All acts of bullying and mockery of the victims of the coronavirus are “dangerous” and “totally unacceptable,” said Sheikh Ahmed El-Tayyeb, the Grand Imam of Egypt's Al-Azhar, the world's most prestigious seat of Sunni Islamic learning.
His remarks came after a crowd of people gathered earlier this week in a Nile Delta village to prevent the burial of a physician who died from coronavirus, prompting police to fire teargas to disperse them.
"I felt sorry to see some people refuse to receive the corpses of those who passed away from this virus or refuse to allow them to be buried in their own cemeteries," El-Tayyeb said in a televised speech on Sunday evening.
"This is religiously forbidden and morally and humanly criminalised,” he said, adding that the Islamic sharia law calls for honouring the dead by quickly burying them and praying for them.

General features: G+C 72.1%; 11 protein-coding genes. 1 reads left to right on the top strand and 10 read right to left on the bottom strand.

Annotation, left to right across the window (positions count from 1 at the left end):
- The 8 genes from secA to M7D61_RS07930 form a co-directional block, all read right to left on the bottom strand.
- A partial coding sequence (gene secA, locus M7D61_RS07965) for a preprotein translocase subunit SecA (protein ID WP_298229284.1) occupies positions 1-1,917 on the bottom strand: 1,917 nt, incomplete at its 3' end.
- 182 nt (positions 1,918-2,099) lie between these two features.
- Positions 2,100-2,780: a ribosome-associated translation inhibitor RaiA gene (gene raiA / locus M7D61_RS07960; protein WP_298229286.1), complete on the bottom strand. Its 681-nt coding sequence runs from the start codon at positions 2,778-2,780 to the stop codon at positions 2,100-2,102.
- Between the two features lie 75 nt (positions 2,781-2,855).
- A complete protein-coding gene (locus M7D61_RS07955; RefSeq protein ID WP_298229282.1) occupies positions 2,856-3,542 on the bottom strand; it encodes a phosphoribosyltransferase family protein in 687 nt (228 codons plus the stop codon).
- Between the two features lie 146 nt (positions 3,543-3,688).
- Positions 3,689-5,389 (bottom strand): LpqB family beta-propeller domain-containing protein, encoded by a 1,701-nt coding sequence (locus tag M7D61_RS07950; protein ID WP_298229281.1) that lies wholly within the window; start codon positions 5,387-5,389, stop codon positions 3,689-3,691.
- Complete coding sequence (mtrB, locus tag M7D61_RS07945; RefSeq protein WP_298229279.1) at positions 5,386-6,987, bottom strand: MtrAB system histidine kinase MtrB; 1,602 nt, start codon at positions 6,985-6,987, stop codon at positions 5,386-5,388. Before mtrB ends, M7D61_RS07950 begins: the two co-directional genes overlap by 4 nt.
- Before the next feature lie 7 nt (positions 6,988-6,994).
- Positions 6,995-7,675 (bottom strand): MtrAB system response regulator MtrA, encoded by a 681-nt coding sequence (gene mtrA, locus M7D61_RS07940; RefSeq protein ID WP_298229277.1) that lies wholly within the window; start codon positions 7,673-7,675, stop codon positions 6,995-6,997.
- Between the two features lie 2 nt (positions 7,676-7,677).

Dozens of people gathered on Saturday in front of an ambulance carrying the late doctor’s body to stop it from reaching the Daqahliya village’s burial grounds over concerns that the body could spread the virus.
The health ministry later categorically dismissed the notion that the virus could be transmitted in this manner.
Twenty-three people were arrested over the incident and were later ordered detained for 15 days over charges of terrorism, rioting, blocking roads and disrupting traffic.
The grand imam described the incident as a "blatant and inhumane violation of the sanctity of the dead."
"The people affected by this pandemic are part of us and we should support and assist them," he said.
El-Tayyeb urged all Egyptians to strictly abide by the instructions issued by the authorities and health officials regarding handling deaths from the pandemic.
Following the controversial incident, health ministry officials emphasised that bodies do not transmit the virus as long as precautionary measures are taken during handling.
The burials of coronavirus victims in Egypt are often held under police supervision with the attendance of a few close family members.